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Diocese of Buffalo ‘stunned and dismayed’ by whistleblower call for Malone’s resignation

Richard Joseph Malone is Bishop of Buffalo, New York (Photo: Patrick McPartland, WNYCatholic)

The Diocese of Buffalo has issued a response to a whistleblower who called for Bishop Richard Malone to resign, after he was publicly accused of allowing priests credibly accused of sexual abuse to remain in ministry.

The diocese released a statement late Tuesday night, after Siobhan O’Connor, a former diocesan employee, said on “60 Minutes” Sunday that the diocese had knowingly omitted some priests from a list it published in March of clergy credibly accused of sexual abuse.

The list included 42 names; documents leaked by O’Connor included 118 priests credibly accused of misconduct.

The Oct. 30 diocesan statement said that Malone was “stunned and dismayed” by comments O’Connor delivered at a local press conference held that day. The diocese called her remarks “plainly and embarrassingly contradictory.”

At the press conference O’Connor reiterated her earlier claims, and called for “a complete change in leadership here,” calling for the resignation of Malone, and urging the intervention of Pope Francis, “because it’s just not going to get better.”

The diocese said that “her comments directly contradict her comments to him while she worked at the Chancery and even after she left. In fact, her prior, written communications to the Bishop demonstrate her complete admiration for the Bishop and his efforts to lead the Diocese.”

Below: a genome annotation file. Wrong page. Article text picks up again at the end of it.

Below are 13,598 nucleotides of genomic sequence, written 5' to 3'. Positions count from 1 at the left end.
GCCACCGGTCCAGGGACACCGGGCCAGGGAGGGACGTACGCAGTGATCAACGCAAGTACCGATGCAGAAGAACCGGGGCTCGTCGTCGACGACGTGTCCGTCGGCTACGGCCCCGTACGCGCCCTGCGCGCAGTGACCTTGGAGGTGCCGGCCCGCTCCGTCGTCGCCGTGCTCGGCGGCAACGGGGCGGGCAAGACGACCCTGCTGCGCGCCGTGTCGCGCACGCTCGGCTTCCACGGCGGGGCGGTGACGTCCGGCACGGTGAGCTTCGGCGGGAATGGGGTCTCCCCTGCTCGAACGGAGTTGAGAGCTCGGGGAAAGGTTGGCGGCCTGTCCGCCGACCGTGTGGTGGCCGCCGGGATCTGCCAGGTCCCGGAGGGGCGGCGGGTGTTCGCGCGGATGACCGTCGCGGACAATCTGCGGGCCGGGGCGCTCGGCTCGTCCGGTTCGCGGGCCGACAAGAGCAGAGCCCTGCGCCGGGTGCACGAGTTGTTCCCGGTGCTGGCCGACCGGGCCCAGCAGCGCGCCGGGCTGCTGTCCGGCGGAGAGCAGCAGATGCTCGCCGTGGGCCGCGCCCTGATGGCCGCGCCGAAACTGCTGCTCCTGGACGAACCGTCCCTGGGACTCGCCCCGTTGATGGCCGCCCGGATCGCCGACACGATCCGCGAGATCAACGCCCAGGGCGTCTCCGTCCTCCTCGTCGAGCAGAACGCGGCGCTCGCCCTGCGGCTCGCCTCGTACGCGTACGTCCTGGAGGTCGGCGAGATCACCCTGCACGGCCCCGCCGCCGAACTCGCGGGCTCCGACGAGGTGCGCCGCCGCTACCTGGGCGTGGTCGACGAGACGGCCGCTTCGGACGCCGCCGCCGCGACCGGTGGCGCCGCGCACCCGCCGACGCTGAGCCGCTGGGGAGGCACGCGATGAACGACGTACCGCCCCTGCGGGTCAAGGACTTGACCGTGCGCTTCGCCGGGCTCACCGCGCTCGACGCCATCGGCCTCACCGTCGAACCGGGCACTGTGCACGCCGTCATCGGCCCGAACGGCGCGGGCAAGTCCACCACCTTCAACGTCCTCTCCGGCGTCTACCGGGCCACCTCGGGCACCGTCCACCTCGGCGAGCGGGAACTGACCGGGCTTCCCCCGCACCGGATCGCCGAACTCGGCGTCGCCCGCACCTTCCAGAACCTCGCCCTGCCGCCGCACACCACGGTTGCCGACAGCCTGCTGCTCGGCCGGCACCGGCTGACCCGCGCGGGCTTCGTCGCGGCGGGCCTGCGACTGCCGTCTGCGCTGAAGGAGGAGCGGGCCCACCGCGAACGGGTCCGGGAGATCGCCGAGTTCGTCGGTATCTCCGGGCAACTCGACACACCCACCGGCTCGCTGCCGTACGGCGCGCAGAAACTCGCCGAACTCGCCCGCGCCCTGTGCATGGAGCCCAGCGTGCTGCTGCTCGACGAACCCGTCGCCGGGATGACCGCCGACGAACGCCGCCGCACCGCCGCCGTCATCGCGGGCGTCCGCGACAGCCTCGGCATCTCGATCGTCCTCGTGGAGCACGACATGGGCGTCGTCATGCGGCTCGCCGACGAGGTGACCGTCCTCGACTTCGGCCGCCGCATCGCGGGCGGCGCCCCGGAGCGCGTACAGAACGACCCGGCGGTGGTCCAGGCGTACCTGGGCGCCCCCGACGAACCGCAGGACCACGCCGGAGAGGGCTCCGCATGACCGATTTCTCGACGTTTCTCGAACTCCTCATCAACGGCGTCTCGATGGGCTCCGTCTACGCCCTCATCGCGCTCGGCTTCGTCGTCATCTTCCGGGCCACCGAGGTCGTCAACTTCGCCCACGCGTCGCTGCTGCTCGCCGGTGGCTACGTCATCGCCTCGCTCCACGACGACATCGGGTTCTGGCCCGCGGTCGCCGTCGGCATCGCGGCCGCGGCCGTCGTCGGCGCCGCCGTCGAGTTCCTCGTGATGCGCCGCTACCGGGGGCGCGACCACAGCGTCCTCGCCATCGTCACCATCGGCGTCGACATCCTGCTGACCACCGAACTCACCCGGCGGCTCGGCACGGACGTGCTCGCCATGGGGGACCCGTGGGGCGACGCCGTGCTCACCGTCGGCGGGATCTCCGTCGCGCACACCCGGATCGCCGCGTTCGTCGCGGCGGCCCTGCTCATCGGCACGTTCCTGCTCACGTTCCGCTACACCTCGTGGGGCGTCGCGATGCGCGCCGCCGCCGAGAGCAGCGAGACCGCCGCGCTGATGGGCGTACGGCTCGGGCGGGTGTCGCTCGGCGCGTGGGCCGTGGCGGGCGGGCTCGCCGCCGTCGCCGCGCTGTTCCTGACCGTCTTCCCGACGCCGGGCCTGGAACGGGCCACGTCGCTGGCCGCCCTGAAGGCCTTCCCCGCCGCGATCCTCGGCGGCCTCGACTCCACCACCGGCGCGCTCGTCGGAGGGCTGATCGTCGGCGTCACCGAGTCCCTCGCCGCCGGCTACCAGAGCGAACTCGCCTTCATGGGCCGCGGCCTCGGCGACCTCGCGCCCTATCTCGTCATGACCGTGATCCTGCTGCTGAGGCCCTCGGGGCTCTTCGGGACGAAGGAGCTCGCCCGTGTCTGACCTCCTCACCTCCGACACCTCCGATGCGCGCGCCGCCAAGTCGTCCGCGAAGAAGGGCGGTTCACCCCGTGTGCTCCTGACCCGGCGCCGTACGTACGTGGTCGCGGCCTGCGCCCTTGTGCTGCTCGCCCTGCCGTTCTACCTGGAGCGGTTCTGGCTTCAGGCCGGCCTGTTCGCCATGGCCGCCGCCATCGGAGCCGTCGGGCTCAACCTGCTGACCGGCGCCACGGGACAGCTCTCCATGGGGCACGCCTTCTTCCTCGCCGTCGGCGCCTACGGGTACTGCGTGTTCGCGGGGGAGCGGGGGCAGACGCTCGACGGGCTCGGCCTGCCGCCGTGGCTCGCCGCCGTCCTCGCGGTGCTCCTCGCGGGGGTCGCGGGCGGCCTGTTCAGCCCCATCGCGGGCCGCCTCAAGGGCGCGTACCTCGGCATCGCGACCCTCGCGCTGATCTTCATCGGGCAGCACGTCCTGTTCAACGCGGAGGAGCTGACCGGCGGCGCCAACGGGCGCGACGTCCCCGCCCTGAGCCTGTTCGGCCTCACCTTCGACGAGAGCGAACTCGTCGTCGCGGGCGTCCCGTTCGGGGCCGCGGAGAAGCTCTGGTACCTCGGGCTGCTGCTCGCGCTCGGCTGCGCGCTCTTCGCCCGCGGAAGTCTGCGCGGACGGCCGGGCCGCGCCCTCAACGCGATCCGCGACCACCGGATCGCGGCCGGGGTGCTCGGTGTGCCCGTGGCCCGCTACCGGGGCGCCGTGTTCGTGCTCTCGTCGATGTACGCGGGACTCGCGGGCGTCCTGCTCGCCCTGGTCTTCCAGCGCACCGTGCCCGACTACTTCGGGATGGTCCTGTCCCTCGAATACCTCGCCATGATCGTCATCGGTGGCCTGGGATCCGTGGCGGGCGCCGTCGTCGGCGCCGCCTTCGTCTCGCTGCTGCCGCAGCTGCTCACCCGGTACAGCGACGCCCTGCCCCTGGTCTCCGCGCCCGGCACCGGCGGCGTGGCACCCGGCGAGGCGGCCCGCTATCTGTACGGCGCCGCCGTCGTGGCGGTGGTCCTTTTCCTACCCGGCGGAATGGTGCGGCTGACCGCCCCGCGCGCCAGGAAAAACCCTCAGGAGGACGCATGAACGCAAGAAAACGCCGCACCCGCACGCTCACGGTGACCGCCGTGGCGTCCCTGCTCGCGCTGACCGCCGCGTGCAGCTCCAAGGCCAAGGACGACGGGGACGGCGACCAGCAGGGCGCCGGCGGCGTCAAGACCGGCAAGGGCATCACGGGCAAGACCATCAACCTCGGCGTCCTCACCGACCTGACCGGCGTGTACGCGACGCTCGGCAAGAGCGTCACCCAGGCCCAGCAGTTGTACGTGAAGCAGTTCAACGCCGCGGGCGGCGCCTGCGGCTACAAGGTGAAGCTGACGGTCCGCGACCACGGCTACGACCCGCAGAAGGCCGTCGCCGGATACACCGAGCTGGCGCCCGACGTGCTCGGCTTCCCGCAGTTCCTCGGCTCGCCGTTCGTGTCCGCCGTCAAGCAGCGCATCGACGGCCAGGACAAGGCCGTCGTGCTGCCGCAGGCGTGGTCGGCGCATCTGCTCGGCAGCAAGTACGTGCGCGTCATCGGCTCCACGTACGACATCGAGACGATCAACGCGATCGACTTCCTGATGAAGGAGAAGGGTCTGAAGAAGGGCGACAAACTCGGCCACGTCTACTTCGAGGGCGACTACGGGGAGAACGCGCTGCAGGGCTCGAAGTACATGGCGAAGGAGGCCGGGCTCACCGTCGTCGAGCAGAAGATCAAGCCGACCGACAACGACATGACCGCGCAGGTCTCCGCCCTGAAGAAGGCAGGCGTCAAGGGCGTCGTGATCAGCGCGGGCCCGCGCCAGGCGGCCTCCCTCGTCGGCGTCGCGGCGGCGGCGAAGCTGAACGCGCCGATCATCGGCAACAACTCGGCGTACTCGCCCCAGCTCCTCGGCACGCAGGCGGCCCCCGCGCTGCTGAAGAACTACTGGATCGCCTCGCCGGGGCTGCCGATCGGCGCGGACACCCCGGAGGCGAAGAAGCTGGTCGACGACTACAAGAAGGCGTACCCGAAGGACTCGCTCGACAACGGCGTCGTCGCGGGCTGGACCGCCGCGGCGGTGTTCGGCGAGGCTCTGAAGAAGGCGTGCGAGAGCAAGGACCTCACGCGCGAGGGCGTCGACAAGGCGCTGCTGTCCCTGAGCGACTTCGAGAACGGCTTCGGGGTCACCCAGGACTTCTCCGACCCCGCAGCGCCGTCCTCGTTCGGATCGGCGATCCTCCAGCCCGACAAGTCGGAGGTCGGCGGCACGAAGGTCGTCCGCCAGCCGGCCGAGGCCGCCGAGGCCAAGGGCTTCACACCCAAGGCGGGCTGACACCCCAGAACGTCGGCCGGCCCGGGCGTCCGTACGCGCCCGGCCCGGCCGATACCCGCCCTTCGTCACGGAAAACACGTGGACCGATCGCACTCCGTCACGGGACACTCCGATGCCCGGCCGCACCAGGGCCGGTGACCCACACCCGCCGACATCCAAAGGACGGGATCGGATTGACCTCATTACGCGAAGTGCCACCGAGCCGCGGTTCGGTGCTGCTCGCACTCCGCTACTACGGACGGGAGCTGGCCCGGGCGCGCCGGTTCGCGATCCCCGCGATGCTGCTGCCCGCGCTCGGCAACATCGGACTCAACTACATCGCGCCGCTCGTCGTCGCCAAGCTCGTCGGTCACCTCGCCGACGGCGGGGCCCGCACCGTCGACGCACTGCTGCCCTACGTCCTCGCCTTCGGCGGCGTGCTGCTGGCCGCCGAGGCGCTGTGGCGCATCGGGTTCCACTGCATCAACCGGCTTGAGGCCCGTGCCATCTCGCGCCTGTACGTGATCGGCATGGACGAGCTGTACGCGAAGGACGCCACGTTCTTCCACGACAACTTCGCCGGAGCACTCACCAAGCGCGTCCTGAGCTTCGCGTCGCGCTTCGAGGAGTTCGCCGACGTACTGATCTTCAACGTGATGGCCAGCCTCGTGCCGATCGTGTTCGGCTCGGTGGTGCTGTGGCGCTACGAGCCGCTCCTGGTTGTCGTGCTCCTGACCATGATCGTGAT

The statement did not directly address the veracity of O’Connor’s claim that Malone worked with diocesan lawyers to parse down the list of accused priests published by the diocese.

The list, released March 20, “identifies diocesan priests who were removed from ministry, were retired, or left ministry after allegations of sexual abuse of a minor,” according to the diocese. It “also includes deceased priests with more than one allegation made against them.”

“It was a very carefully curated list,” O’Connor said.

“To my mind the overarching attitude seemed to be to protect the Church’s reputation and her assets,” she added.

The Oct. 30 diocesan statement included a release of emails sent from O’Connor to Bishop Malone and her former diocesan co-workers, including one sent Aug. 9, 2018.

“Thank you, Bishop, for all of the opportunities I’ve had and lessons I’ve learned while working for and with you,” the email read in part.

“You have my heartfelt gratitude. I will always pray for you and your Chancery staff as I know so well the burdens you carry!”

In an email dated Aug. 21, O’Connor wrote: “I will always be deeply grateful to have worked with you Bishop…in truly countless ways you have inspired and edified me.”

During her “60 Minutes” interview, O’Connor said she loved Malone as her bishop and as her boss, and that her decision to leak documents was not motivated by personal animus for him.

“The reality of what I saw really left me with no other option,” she said. “Because at the end of my life I’m not going to answer to Bishop Malone, I’m going to answer to God.”

Malone has issued three public apologies and has offered to sell his residence to help to compensate abuse victims.

Malone declined to be interviewed by “60 Minutes,” saying in part: “it is clear to me and my staff that your roster of interviews did not include those who are aware of the full extent of the efforts of our Diocese to combat child abuse. Nor does it include those who urge me every day to stay the course and restore the confidence of our faithful.”

The Buffalo diocese was issued a subpoena in June as part of a federal investigation into clerical sexual abuse.

Fr. Robert Zilliox, an abuse victim himself, lamented on “60 Minutes” that it seemed the diocese and the bishop were not being transparent and holding abusive priests accountable.

“It’s beyond troubling. That’s not the Church. The Church is holy. Those are individuals in the Church who are weak, and who have made very bad decisions. And because of that, they need to be held accountable for what they’ve done,” Father Zilliox said.